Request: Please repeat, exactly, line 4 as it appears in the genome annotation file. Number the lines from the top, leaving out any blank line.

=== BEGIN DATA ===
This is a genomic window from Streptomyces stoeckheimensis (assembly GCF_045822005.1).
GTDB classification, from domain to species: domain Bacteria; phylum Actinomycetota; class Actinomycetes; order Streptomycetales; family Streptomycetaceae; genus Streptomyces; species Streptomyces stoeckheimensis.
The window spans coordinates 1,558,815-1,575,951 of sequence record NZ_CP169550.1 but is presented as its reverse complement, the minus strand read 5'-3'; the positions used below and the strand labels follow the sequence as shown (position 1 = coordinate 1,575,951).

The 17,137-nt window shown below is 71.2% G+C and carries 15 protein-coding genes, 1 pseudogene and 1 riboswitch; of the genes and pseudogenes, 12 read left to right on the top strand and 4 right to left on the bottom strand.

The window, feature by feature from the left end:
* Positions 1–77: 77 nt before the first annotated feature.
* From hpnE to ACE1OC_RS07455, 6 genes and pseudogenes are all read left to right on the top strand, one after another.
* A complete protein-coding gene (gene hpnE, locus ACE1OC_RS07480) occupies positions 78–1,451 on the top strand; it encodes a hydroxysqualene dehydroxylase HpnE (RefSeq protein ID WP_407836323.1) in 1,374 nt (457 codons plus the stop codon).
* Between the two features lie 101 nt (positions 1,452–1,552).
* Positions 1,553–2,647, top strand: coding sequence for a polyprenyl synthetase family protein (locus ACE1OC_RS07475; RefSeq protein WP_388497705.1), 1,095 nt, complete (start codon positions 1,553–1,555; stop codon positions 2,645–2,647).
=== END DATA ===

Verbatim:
The 17,137-nt window shown below is 71.2% G+C and carries 15 protein-coding genes, 1 pseudogene and 1 riboswitch; of the genes and pseudogenes, 12 read left to right on the top strand and 4 right to left on the bottom strand.